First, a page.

different abilities and that if all the persons are paid equally,
better workmen will have no incentive to work harder and
better. They will therefore be drawn down to the level of the
least efficient workman.
Halsey observes: Matters naturally settle down to an easy-
going pace in which the workmen have little interest in their
work and the employer pays extravagantly for his product.
Taylor says: The men are paid according to the position
which they fill and not according to their character, energy,
skill and reliability.
(ii) The labour charges for a particular job do not remain
constant. This puts the authorities in a difficult position in
the matter of quoting rates for a particular piece of work.
(iii)As there is not specific demand on the worker that a piece of
work needs to be completed in a given period of time, there
is always the possibility of a systematic evasion of work by
(iv)This system permits many a man to work at a task for which
he has neither taste nor ability, when he might make his
mark in some other job.
(v) As the employer does not know the amount of work that
will be put in by each worker, the total expenditure on wages
for turning out a certain piece of work cannot be adequately
As no record of an individual workers output is maintained,
it becomes difficult for the employer to determine his relative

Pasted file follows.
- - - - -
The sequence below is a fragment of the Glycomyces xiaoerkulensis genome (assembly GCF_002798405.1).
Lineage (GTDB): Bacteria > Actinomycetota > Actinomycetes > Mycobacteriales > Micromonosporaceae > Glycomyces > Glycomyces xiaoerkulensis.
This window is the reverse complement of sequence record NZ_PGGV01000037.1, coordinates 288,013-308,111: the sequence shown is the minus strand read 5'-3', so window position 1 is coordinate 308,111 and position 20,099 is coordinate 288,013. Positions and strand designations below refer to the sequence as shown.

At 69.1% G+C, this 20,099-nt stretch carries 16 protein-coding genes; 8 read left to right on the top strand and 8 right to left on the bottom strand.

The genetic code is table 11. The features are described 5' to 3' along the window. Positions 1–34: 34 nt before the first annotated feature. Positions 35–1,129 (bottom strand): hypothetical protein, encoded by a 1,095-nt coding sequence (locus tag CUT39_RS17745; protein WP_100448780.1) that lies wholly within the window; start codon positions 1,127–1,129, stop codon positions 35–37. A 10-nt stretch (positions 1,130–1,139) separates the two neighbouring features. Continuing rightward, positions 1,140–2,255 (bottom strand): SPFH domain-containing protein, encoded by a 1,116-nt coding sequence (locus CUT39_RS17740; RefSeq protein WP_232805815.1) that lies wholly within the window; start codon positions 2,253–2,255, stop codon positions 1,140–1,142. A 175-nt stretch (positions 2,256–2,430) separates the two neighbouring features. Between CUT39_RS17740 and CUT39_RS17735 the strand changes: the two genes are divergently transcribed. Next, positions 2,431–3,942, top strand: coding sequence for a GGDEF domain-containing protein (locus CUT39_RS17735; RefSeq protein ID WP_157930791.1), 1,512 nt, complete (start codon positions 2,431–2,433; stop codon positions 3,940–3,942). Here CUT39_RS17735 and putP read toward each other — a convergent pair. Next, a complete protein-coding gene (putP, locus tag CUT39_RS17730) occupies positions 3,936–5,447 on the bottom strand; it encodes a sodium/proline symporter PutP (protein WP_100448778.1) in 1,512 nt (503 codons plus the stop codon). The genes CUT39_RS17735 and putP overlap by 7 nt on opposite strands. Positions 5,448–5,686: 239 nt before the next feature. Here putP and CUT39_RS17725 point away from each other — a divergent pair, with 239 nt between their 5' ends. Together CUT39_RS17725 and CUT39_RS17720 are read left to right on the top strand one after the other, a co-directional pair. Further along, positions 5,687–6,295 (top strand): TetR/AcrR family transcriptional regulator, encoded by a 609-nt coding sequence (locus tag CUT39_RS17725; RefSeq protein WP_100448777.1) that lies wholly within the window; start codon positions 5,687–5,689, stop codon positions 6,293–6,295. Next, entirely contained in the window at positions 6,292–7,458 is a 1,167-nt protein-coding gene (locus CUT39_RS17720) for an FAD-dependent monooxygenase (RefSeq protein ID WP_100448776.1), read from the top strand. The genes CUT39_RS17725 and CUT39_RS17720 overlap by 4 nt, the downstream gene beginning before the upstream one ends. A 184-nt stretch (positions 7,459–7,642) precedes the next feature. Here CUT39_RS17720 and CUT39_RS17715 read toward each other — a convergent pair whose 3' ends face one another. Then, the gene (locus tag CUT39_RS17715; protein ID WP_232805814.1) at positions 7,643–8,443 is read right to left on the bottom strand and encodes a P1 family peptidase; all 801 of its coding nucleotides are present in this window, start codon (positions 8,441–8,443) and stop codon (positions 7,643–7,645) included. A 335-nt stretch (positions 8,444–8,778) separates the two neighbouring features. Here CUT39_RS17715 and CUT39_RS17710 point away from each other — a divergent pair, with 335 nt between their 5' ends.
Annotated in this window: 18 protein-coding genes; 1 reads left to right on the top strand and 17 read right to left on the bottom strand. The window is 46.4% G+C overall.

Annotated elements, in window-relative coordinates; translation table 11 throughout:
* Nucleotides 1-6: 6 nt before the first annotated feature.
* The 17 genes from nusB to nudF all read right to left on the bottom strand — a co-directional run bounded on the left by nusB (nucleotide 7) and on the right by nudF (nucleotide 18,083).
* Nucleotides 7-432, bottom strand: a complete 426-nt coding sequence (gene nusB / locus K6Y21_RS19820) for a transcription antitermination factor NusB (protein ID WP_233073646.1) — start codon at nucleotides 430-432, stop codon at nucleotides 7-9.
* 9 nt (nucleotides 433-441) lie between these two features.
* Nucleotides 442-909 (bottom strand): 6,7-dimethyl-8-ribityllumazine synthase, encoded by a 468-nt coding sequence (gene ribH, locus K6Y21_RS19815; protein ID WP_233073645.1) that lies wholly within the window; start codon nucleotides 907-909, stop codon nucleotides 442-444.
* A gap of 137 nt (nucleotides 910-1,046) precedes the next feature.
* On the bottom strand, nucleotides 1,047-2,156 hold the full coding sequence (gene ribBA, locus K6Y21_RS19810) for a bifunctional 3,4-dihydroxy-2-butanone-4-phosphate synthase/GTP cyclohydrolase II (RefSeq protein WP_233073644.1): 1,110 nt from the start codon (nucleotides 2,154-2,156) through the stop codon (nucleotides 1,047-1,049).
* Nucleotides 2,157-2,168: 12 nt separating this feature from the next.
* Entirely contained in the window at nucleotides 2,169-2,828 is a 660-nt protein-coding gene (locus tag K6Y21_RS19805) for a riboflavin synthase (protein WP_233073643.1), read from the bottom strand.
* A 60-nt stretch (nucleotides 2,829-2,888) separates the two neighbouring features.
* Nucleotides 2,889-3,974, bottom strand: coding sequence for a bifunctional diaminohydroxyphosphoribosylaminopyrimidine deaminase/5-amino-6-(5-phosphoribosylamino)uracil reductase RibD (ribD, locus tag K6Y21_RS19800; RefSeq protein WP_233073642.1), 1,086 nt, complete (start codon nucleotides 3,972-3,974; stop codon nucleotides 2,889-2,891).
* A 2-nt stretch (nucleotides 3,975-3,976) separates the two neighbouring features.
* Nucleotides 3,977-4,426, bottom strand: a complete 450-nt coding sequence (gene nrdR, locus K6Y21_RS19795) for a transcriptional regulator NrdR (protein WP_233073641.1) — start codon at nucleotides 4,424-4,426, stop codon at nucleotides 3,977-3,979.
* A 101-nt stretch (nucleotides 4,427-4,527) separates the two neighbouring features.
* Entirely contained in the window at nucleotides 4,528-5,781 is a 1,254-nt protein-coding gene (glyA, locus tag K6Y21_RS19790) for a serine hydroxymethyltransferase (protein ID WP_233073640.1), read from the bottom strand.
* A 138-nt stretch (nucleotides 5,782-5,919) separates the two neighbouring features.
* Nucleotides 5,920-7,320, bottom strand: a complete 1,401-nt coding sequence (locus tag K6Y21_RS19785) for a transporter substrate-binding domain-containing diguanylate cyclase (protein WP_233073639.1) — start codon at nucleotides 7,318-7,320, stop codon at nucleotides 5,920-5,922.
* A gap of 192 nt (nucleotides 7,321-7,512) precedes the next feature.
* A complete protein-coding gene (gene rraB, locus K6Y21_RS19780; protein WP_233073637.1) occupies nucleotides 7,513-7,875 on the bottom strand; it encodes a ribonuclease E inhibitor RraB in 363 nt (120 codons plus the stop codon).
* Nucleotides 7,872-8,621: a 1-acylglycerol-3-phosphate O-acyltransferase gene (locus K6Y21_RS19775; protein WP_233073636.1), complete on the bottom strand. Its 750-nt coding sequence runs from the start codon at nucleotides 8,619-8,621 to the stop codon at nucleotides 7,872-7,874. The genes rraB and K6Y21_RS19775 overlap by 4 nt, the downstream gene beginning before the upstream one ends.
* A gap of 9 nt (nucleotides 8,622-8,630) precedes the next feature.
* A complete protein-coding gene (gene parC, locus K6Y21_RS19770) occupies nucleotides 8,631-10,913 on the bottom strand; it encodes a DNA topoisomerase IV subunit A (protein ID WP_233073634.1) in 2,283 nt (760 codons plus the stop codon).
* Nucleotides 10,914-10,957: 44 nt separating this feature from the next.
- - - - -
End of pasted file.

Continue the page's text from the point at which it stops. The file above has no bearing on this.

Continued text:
efficiency for purposes of promotion.
2.Piece Rate
Under this system, workers are paid according to the amount of
work done or the number of units completed, the rate of each
unit being settled in advance, irrespective of the time taken to
do the task. This does not mean that a worker can take any time
to complete a job because if his performance far exceeds the
time, which his employer expects he would take, the overhead
charge for each unit of article will increase.
There is indirect implication that a worker should not take more
than the average time. If he consistently takes more time than
the average time, he does it at the risk of losing his job.
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Under this plan, a worker, working in given conditions and
with given machinery, is paid exactly in proportion to his
physical output. He is paid in direct promotion to his output,
the actual amount of pay per unit of service being
approximately equal to the marginal value of his service in
assisting to produce that output.
This system is adopted generally in jobs of a repetitive nature,
where tasks can be readily measured, inspected and counted. It
is particularly suitable for standardized processes, and it appeals
to skilled and efficient workers who can increase their earnings
by working to their full capacity. I